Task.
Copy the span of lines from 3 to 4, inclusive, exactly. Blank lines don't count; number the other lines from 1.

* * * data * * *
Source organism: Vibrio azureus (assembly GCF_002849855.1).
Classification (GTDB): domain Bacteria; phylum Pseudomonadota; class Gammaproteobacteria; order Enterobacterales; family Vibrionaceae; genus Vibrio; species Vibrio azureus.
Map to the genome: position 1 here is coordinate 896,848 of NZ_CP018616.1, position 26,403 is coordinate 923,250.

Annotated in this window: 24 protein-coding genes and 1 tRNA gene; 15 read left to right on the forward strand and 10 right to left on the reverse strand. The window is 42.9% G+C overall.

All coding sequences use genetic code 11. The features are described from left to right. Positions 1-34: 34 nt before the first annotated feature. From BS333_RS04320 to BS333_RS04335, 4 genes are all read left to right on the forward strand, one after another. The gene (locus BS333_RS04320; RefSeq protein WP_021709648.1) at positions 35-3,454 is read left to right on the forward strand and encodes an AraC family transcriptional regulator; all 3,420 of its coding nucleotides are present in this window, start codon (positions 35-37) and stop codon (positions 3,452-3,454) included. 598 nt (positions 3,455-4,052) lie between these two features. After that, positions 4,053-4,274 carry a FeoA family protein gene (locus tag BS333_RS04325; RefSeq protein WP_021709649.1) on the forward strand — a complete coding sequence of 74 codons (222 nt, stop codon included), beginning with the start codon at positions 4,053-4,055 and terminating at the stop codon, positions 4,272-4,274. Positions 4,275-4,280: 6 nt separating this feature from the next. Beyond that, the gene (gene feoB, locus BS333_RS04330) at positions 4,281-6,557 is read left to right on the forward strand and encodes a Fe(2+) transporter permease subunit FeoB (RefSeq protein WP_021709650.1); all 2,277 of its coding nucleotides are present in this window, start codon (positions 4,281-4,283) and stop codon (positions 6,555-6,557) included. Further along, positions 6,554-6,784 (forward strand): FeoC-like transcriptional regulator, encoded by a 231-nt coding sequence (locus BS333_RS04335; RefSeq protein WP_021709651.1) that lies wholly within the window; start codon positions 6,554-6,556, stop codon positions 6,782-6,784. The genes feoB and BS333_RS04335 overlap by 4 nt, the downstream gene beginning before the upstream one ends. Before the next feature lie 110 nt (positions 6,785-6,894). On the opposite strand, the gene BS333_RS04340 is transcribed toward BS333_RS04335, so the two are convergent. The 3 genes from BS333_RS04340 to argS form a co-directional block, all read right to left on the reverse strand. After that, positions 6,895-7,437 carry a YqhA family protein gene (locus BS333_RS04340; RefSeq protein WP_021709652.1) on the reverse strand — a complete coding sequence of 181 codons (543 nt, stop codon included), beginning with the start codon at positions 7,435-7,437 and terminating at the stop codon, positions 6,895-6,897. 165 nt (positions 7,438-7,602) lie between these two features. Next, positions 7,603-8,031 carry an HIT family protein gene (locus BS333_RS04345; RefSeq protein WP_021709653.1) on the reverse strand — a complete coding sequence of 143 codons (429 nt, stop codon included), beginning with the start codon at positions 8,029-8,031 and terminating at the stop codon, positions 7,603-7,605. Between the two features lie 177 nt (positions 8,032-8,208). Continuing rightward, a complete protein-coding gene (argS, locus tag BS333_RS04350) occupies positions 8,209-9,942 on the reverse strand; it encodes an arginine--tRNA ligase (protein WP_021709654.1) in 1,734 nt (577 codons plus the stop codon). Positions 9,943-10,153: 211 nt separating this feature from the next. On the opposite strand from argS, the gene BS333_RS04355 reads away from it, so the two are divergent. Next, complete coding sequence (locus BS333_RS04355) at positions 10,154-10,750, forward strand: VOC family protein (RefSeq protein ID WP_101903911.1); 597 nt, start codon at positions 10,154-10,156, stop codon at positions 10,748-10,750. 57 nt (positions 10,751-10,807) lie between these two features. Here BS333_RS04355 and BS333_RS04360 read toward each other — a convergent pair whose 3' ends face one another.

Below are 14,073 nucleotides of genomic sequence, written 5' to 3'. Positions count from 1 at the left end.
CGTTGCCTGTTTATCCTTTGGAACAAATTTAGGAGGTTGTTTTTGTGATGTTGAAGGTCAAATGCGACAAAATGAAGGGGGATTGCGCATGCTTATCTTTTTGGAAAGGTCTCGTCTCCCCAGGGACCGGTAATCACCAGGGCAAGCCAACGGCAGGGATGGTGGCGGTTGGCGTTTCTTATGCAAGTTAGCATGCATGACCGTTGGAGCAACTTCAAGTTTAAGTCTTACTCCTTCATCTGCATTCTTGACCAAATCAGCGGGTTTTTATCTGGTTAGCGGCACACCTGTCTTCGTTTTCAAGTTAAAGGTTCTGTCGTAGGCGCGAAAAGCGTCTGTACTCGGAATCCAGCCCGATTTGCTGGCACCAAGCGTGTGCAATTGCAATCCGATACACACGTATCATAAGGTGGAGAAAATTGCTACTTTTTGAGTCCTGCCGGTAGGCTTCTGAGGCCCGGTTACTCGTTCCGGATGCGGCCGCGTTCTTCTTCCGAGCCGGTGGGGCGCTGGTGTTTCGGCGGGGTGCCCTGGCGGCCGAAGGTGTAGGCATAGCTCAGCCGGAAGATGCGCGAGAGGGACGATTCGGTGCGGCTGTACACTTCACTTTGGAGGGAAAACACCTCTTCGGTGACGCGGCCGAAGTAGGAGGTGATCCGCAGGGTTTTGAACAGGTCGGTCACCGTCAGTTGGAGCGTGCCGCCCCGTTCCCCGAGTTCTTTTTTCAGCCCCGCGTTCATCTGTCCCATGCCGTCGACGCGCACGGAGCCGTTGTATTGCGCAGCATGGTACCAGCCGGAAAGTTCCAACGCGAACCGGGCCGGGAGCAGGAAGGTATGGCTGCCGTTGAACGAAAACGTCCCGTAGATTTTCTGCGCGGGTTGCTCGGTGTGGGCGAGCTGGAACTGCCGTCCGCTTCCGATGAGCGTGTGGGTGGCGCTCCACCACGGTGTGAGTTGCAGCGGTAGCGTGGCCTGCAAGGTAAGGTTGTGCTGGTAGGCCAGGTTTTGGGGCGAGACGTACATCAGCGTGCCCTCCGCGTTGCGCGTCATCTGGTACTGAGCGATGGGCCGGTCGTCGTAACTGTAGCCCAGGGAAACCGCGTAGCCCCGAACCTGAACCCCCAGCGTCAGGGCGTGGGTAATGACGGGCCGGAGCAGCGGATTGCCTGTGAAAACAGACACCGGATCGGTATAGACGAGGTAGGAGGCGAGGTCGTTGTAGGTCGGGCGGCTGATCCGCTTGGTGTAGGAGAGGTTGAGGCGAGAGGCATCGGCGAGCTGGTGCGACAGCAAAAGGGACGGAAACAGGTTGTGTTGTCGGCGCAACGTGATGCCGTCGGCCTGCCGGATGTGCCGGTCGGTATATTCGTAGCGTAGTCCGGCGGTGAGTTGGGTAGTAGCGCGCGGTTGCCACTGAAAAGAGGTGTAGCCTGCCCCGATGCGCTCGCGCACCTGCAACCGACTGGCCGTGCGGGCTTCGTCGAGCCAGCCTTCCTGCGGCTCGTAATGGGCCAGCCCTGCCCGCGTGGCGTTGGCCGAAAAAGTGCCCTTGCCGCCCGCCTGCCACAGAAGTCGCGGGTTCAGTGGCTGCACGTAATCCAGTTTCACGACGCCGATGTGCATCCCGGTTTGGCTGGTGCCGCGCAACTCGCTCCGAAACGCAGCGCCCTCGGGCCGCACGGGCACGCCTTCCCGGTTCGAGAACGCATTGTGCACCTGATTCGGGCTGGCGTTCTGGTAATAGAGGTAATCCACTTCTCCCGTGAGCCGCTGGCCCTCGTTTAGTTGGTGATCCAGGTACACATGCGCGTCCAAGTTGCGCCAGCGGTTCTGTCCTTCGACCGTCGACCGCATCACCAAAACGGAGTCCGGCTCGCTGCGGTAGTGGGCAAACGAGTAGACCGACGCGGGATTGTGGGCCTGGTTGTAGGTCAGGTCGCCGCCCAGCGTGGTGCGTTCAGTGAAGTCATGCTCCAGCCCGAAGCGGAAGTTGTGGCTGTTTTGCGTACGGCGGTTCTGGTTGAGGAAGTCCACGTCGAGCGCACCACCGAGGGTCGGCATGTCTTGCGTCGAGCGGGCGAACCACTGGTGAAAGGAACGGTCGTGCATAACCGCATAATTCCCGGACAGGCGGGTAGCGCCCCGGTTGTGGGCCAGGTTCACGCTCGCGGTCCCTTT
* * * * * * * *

Map to the genome: position 1 here is coordinate 896,848 of NZ_CP018616.1, position 26,403 is coordinate 923,250.

Annotated in this window: 24 protein-coding genes and 1 tRNA gene; 15 read left to right on the forward strand and 10 right to left on the reverse strand. The window is 42.9% G+C overall.